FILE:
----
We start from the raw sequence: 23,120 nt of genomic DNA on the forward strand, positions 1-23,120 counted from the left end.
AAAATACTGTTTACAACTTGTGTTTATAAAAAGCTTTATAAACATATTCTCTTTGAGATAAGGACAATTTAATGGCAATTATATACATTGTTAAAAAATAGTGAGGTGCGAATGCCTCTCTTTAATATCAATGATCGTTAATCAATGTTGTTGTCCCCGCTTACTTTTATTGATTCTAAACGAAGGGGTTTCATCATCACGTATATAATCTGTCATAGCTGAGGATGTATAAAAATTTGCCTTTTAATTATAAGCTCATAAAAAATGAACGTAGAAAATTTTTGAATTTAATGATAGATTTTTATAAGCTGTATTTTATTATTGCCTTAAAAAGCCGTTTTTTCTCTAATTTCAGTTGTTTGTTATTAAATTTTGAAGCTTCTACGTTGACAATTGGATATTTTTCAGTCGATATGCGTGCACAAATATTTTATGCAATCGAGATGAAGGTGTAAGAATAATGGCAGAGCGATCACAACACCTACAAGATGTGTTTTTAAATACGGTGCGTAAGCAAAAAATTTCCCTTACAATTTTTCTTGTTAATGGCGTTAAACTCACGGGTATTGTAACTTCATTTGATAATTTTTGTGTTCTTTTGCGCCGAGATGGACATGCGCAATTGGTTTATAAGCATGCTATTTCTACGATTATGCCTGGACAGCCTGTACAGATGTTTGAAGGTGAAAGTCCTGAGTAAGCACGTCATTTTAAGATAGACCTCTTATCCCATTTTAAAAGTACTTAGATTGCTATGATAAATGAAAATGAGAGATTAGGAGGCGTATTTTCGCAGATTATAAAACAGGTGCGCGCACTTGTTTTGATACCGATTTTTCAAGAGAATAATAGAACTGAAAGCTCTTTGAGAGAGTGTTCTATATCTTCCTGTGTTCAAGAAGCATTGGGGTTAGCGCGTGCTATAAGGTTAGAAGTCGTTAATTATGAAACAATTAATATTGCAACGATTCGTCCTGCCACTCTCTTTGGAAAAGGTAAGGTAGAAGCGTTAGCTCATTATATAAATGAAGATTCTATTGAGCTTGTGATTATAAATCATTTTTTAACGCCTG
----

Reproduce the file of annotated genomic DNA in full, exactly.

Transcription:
We start from the raw sequence: 23,120 nt of genomic DNA on the forward strand, positions 1-23,120 counted from the left end.
AAAATACTGTTTACAACTTGTGTTTATAAAAAGCTTTATAAACATATTCTCTTTGAGATAAGGACAATTTAATGGCAATTATATACATTGTTAAAAAATAGTGAGGTGCGAATGCCTCTCTTTAATATCAATGATCGTTAATCAATGTTGTTGTCCCCGCTTACTTTTATTGATTCTAAACGAAGGGGTTTCATCATCACGTATATAATCTGTCATAGCTGAGGATGTATAAAAATTTGCCTTTTAATTATAAGCTCATAAAAAATGAACGTAGAAAATTTTTGAATTTAATGATAGATTTTTATAAGCTGTATTTTATTATTGCCTTAAAAAGCCGTTTTTTCTCTAATTTCAGTTGTTTGTTATTAAATTTTGAAGCTTCTACGTTGACAATTGGATATTTTTCAGTCGATATGCGTGCACAAATATTTTATGCAATCGAGATGAAGGTGTAAGAATAATGGCAGAGCGATCACAACACCTACAAGATGTGTTTTTAAATACGGTGCGTAAGCAAAAAATTTCCCTTACAATTTTTCTTGTTAATGGCGTTAAACTCACGGGTATTGTAACTTCATTTGATAATTTTTGTGTTCTTTTGCGCCGAGATGGACATGCGCAATTGGTTTATAAGCATGCTATTTCTACGATTATGCCTGGACAGCCTGTACAGATGTTTGAAGGTGAAAGTCCTGAGTAAGCACGTCATTTTAAGATAGACCTCTTATCCCATTTTAAAAGTACTTAGATTGCTATGATAAATGAAAATGAGAGATTAGGAGGCGTATTTTCGCAGATTATAAAACAGGTGCGCGCACTTGTTTTGATACCGATTTTTCAAGAGAATAATAGAACTGAAAGCTCTTTGAGAGAGTGTTCTATATCTTCCTGTGTTCAAGAAGCATTGGGGTTAGCGCGTGCTATAAGGTTAGAAGTCGTTAATTATGAAACAATTAATATTGCAACGATTCGTCCTGCCACTCTCTTTGGAAAAGGTAAGGTAGAAGCGTTAGCTCATTATATAAATGAAGATTCTATTGAGCTTGTGATTATAAATCATTTTTTAACGCCTG